End of financial fast is beginning
of different economic living

So what happened to the end of the 21-day financial fast, you wonder?

I completed it. But more important, I paid attention to the things I learned on it.

I paid off my car (and am about to pay off one of the only two credit cards I have).

I do not buy anything major now without giving myself a week to think about it.

And I’m cleaning up my house and life, getting rid of all the crap and not replacing it with things I don’t need.

Screen Shot 2014-01-18 at 12.09.35 PMWhen I began Washington Post columnist Michelle Singletary’s 21-Day Financial Fast, I figured I’d save a few bucks, learn a few things and go back to business as usual.

I saved a lot. I learned more about myself than my money. And things will never be the same.

Example? I went to have my annual teeth cleaning. I’m a big baby at the dentist’s office. The hygienist said “You want nitrous (the wonderful gas, nitrous oxide that makes you not care that she’s in your mouth)? Rather than immediately say “Yes!”, I asked “How much?”

It was $40. I said no.

What?!

I needed a new wallet. I went shopping in my closet. I found one with the tag still on, and I have had great compliments on the style and color. I don’t even remember buying it.

My next task is to clean the garage, so I can take the stuff I have in storage and put it in the garage. That stuff has been there since April 2012 because I didn’t have time to deal with it. When I realized that the money I’d spent holding onto it would have paid for a trip to Paris, I got motivated.

checkbookSo I want to thank Michelle and the fast. And she’ll be happy to know that, unlike some people who might not have wanted people to know what they were doing, I talked to everybody. The best encouragement I got was a gift from a dear friend, who knew that I would be experiencing several special occasions occurring during the fast, including my birthday. She gave me a checkbook whose checks were actually dollar bills.

“Snack on these and stick to your fast,” she told me. Continue Reading

Thanks for the memories, 2013!

As I wind down 2013 and begin a vacation that takes me to 2014, I want to thank everyone whose spirits touched my life, whose goodness made my heart soar and who forgave me when I forgot to do the same! It was a pretty daggone good year. (Yes, I’m still from North Carolina. I still say daggone.)

derek lukeI won a National Headliner Award. I dined with really interesting people (Spike Lee) and met quite a few others (Derek Luke among them).

I kissed a boy, and I liked it (Hollywood actor who shall not be named. No, it wasn’t Derek Luke.).

I watched women ascend to top spots at one of the Big Three and got to write about them – Mary Barra, the soon-to-be CEO of General Motors and Alicia Boler-Davis, a senior vice president who is one of the top two African American women in the entire auto industry. They were huge news event and ones that, as a woman, I had to privately applaud.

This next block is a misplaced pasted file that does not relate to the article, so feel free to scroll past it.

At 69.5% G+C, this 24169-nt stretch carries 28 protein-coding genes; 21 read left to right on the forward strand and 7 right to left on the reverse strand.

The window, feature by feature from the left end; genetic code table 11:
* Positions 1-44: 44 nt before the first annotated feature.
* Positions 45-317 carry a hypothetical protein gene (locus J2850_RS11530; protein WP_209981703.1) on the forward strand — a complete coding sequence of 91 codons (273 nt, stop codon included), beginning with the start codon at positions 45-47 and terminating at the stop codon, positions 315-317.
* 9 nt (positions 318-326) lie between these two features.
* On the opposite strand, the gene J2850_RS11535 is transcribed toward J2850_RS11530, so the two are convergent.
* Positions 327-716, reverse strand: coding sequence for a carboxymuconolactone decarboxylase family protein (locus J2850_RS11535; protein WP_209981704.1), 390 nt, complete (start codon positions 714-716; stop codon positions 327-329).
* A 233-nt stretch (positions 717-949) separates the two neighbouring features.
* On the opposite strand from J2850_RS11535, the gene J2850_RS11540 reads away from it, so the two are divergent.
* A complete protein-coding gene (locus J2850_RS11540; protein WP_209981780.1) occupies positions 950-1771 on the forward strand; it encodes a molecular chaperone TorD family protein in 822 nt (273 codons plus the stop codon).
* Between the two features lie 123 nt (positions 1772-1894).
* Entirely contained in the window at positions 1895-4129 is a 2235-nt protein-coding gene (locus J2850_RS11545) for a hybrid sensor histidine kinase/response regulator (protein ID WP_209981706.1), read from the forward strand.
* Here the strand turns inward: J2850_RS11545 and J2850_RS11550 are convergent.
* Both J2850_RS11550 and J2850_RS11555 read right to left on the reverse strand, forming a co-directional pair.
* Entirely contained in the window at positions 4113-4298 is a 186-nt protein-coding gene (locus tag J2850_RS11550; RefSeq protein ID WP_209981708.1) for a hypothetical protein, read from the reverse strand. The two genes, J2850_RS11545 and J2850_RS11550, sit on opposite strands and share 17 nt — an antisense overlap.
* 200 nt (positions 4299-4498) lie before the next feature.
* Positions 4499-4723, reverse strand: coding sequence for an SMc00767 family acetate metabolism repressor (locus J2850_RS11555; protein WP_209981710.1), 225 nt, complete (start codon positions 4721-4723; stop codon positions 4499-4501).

Screen Shot 2013-12-15 at 12.39.18 PMI was honored to be part of a United Way for Southeastern Michigan campaign to inspire children.

I didn’t go to Africa this year, as I did for the past three (to Senegal and Kenya). But I spent a great deal of time planning my trip to South Africa in the spring.

Instead, I did further exploration of my own country, eating oysters every day for a week in New Orleans and drinking great wine for a weekend in Napa, walking parts of New York, that even after all these years, I had not seen.

I hosted the Michigan Journalism Hall of Fame inductions and watched my friend, the late, great photographer Hugh Grannum, join the number.

I went to the Final Four with my cousin Roderick for the third year in a row, keeping intact our promise to go together every year. God, I love NCAA basketball.

Screen Shot 2013-12-27 at 3.19.19 AMI saw “The Hobbit: The Desolation of Smaug” and loved it. Yes, a Peter Jackson movie is still an event.

But it was the little moments that mattered most. I visited my mother, and she knew who I was. I made a dish, for the first time, uh, ever, at Thanksgiving dinner, and my family loved it. Continue Reading

With a friend like Mark . . . and an Otter Box

Celebrated the eve of my birthday with wonderful friends in Washington, D.C. and learned two valuable lessons. My friend, Mark and I had a small accident on the way Jaleo’s, my favorite restaurant, in Arlington, Va.

We were chatting and laughing and Mark turned the corner to sharply, running over the extremely high medians (as Arlington tends to have in the city center). He got out and tried to push the car back over the nearly-foot high concrete barrier. No go. So he asked me to get behind the wheel.

I was holding my coat (The weather was gorgeous!) and my phone in my lap. I jumped out, ran around and took the wheel. I steered in reverse, while he pushed us out of a predicament.

Only when I got to the restaurant a little while later and got read ty take photos, did I remember that my Iphone had been on my lap!

Mark dutifully went back to the car to, hopefully, find it on the floor.

We got worried when he had been gone for more than 20 minutes.

Suddenly, he¬†walked in and handed me an Iphone. I said “This isn’t mine.” LOL! Silly me. Of course it was mine, minus one Otter Box case that had kept my phone from being destroyed when it landed in in the street and was run over.

Yes, run over.

When Mark didn’t find the phone in the car, he dialed my number, and a Marriott-Crystal City Gateway employee who had found it on the street answered, saying “Is this your phone?” Mark drove over to get it.

Phone is FINE!

Two lessons: 1) Everyone should use an Otter Box to protect their Iphones.

2) Everyone should have a friend like Mark.